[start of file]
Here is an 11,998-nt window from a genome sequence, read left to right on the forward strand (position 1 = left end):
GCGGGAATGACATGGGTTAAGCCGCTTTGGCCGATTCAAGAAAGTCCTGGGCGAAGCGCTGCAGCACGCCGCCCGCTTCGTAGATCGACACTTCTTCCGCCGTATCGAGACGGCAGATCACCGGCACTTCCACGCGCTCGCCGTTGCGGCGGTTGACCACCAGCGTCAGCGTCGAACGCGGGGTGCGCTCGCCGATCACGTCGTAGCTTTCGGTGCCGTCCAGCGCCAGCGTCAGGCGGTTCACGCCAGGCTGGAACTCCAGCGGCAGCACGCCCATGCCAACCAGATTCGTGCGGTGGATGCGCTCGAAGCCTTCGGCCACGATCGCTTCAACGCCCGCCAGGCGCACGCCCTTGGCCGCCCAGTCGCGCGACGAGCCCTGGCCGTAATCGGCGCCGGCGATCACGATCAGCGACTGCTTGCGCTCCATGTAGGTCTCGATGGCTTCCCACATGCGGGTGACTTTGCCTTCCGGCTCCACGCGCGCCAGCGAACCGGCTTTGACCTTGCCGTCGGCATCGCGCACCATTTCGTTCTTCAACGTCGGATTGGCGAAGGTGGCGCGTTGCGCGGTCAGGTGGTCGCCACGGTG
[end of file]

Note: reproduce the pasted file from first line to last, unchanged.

Here is an 11,998-nt window from a genome sequence, read left to right on the forward strand (position 1 = left end):
GCGGGAATGACATGGGTTAAGCCGCTTTGGCCGATTCAAGAAAGTCCTGGGCGAAGCGCTGCAGCACGCCGCCCGCTTCGTAGATCGACACTTCTTCCGCCGTATCGAGACGGCAGATCACCGGCACTTCCACGCGCTCGCCGTTGCGGCGGTTGACCACCAGCGTCAGCGTCGAACGCGGGGTGCGCTCGCCGATCACGTCGTAGCTTTCGGTGCCGTCCAGCGCCAGCGTCAGGCGGTTCACGCCAGGCTGGAACTCCAGCGGCAGCACGCCCATGCCAACCAGATTCGTGCGGTGGATGCGCTCGAAGCCTTCGGCCACGATCGCTTCAACGCCCGCCAGGCGCACGCCCTTGGCCGCCCAGTCGCGCGACGAGCCCTGGCCGTAATCGGCGCCGGCGATCACGATCAGCGACTGCTTGCGCTCCATGTAGGTCTCGATGGCTTCCCACATGCGGGTGACTTTGCCTTCCGGCTCCACGCGCGCCAGCGAACCGGCTTTGACCTTGCCGTCGGCATCGCGCACCATTTCGTTCTTCAACGTCGGATTGGCGAAGGTGGCGCGTTGCGCGGTCAGGTGGTCGCCACGGTG